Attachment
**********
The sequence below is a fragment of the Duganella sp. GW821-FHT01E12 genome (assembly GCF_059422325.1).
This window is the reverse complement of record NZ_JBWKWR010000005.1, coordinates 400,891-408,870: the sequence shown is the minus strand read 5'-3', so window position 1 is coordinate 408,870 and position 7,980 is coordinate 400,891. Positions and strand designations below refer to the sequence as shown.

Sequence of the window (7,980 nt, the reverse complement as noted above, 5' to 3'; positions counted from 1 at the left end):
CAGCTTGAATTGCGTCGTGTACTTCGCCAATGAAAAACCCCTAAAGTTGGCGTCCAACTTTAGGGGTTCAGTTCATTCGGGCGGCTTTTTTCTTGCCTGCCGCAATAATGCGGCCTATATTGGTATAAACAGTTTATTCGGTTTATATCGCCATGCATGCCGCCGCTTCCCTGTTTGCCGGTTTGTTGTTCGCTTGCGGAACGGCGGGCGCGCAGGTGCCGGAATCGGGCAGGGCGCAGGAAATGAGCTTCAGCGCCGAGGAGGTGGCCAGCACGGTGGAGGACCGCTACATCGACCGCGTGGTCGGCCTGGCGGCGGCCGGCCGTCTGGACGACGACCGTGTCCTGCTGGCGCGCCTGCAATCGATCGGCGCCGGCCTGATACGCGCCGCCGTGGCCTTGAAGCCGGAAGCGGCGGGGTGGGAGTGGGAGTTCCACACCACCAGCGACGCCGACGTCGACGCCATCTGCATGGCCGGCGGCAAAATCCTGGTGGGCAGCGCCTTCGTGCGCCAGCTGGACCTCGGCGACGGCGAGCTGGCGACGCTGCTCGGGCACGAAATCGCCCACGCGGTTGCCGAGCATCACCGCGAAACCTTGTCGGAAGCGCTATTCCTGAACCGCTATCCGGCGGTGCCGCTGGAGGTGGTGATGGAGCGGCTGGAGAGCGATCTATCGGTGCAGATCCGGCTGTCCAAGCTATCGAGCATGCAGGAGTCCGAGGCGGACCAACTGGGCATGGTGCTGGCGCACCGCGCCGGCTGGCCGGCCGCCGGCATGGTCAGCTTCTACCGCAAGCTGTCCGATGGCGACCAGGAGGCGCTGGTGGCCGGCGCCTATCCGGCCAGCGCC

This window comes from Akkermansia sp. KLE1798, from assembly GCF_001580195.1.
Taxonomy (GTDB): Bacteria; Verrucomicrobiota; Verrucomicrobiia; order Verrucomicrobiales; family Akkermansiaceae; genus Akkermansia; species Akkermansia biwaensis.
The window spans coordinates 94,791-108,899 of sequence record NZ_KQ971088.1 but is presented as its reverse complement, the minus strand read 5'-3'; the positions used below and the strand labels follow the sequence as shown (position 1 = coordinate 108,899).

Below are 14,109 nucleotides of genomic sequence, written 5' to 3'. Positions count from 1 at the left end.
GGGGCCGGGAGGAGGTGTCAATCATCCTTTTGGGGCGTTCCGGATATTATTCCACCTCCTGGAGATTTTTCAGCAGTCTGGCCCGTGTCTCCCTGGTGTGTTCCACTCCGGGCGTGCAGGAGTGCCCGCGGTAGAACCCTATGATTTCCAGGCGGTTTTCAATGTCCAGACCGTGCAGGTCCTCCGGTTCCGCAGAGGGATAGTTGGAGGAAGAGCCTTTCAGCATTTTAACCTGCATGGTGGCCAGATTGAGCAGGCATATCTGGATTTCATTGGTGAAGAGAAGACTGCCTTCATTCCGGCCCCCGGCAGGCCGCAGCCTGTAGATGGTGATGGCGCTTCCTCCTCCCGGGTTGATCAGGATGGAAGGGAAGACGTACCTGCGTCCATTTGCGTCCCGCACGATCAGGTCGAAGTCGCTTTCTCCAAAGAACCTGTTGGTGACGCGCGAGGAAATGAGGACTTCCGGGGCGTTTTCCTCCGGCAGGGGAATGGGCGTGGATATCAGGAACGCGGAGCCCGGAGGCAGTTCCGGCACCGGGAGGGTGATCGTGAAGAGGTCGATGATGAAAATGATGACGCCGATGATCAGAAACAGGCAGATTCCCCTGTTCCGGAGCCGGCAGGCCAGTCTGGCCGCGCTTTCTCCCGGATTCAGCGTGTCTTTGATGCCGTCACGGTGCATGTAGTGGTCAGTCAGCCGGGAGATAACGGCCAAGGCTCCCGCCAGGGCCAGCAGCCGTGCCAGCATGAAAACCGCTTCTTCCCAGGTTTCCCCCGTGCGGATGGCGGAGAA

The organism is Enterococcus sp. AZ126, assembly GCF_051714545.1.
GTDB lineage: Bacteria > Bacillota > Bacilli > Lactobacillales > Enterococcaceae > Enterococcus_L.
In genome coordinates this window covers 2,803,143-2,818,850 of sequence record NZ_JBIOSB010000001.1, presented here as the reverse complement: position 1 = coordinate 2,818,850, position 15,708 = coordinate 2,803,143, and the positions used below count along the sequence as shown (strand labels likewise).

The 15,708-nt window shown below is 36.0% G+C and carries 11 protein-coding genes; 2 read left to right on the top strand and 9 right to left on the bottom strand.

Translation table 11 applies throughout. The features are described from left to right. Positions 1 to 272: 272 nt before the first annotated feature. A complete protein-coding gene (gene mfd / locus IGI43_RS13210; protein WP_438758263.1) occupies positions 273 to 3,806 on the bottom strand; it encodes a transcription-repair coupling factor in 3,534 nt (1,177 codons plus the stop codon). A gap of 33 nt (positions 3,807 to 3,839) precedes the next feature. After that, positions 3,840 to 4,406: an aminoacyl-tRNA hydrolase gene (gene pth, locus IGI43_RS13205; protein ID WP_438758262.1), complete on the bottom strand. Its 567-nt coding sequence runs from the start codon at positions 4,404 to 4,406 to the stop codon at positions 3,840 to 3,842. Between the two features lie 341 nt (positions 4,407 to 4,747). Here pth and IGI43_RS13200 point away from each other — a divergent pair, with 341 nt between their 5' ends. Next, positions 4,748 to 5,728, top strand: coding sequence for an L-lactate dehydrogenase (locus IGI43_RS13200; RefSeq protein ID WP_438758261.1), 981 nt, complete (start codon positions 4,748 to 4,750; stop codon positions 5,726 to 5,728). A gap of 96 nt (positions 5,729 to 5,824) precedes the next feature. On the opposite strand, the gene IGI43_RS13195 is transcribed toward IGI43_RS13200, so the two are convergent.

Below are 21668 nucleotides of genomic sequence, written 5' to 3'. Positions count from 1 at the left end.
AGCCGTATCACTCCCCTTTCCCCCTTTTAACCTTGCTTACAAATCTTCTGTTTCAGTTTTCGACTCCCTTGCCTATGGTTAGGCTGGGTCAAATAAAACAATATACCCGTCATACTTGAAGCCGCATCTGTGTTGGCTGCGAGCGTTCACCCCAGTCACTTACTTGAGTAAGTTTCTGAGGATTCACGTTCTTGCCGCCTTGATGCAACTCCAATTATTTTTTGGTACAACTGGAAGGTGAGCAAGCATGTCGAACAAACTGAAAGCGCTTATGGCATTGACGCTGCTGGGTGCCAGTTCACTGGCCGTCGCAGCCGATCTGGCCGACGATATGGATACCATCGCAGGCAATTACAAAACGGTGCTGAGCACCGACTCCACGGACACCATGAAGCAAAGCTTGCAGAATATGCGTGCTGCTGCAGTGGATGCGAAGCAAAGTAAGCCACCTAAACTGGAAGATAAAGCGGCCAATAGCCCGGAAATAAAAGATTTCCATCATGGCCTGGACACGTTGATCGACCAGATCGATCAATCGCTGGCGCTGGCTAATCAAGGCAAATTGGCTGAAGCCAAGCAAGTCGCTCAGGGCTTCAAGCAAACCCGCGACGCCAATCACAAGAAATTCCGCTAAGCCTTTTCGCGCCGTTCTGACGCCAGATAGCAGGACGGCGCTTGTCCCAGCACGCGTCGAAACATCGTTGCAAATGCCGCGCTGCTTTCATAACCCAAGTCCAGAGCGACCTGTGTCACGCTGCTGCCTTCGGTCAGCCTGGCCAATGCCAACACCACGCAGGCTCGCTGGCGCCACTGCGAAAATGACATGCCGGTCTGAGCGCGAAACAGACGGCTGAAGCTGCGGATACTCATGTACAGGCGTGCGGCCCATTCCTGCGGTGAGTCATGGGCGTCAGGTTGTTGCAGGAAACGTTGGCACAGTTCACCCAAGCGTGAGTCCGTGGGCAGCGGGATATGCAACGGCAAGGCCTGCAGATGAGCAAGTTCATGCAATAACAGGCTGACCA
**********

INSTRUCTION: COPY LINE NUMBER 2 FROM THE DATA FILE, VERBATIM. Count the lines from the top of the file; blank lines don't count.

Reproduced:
This window is the reverse complement of record NZ_JBWKWR010000005.1, coordinates 400,891-408,870: the sequence shown is the minus strand read 5'-3', so window position 1 is coordinate 408,870 and position 7,980 is coordinate 400,891. Positions and strand designations below refer to the sequence as shown.